|Burning Man 2015
||[Sep. 20th, 2015|02:17 pm]
Burning Man! After eight years away, I returned.
Of course everyone says "Oh, Burning Man, you missed it, you should have gone ten years ago, it's no good any more." But I did go (nearly) ten years ago, and people said exactly the same thing then.
Lots of people asked, "What differences do you notice?" My gut response was "Burning Man feels hella mainstream now." But if Burning Man feels hella mainstream, was it Burning Man that changed, or me? A little from column A, a little from column B.
Objectively, the event itself seems pretty much the same. There are many possible Burning Man experiences, and this time I camped with different people and I'm older now and I drove my own vehicle and I didn't have Early Arrival. But it is pretty mainstream and maybe that's for the best - radical inclusion and all that.
The most visible change since 2007 is probably the invention of the Hexayurt. And Dance Dance Immolation - a happening in which Dance Dance Revolution players are blasted with flamethrowers - is gone. I saw a banner or bumper sticker or something that said: "Keep Burning Man potentially fatal."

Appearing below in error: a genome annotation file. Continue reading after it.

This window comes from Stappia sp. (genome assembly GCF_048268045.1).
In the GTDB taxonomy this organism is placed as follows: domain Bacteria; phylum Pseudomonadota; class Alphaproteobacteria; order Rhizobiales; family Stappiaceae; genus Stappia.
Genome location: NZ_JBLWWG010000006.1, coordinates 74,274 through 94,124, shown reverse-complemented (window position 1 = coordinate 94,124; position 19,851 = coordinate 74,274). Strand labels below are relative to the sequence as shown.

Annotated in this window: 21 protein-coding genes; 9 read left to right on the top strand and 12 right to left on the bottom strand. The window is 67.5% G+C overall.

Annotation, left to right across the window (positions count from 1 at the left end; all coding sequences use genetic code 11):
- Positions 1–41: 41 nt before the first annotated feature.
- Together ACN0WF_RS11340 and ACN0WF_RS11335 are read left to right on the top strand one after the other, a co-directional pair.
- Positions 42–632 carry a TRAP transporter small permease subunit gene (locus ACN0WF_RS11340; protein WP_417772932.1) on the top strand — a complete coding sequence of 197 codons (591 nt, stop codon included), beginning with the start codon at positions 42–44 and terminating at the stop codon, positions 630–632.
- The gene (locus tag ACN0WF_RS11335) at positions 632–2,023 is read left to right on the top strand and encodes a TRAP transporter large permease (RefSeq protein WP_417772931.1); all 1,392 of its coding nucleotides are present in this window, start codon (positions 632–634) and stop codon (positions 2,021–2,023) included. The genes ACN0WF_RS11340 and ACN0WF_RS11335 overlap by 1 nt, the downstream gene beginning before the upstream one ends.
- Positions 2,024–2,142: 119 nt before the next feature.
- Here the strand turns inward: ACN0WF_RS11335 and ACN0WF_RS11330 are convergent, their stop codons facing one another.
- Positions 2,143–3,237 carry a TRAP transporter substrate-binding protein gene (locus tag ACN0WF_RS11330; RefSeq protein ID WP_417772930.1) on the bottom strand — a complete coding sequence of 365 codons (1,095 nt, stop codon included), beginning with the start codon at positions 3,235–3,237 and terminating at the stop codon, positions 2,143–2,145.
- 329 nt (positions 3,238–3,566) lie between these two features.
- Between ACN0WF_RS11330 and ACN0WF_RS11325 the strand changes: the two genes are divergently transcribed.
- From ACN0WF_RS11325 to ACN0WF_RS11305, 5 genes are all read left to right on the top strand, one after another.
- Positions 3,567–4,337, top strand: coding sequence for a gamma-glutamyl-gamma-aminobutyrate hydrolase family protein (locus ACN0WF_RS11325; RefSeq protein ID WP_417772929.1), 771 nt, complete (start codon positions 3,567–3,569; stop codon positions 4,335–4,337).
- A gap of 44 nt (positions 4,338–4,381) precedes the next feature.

I remember last time, after the work of setting up camp was finished, feeling kind of lonely, biking around the Playa on my own. Almost immediately this time, I remembered that feeling. I found myself thinking, "Maybe Burning Man is not for me," and "Perhaps my assumptions about Burning Man are incorrect." How is it possible to be lonely at Burning Man? Isn't this event composed almost entirely of My Kind of People (probable false assumption).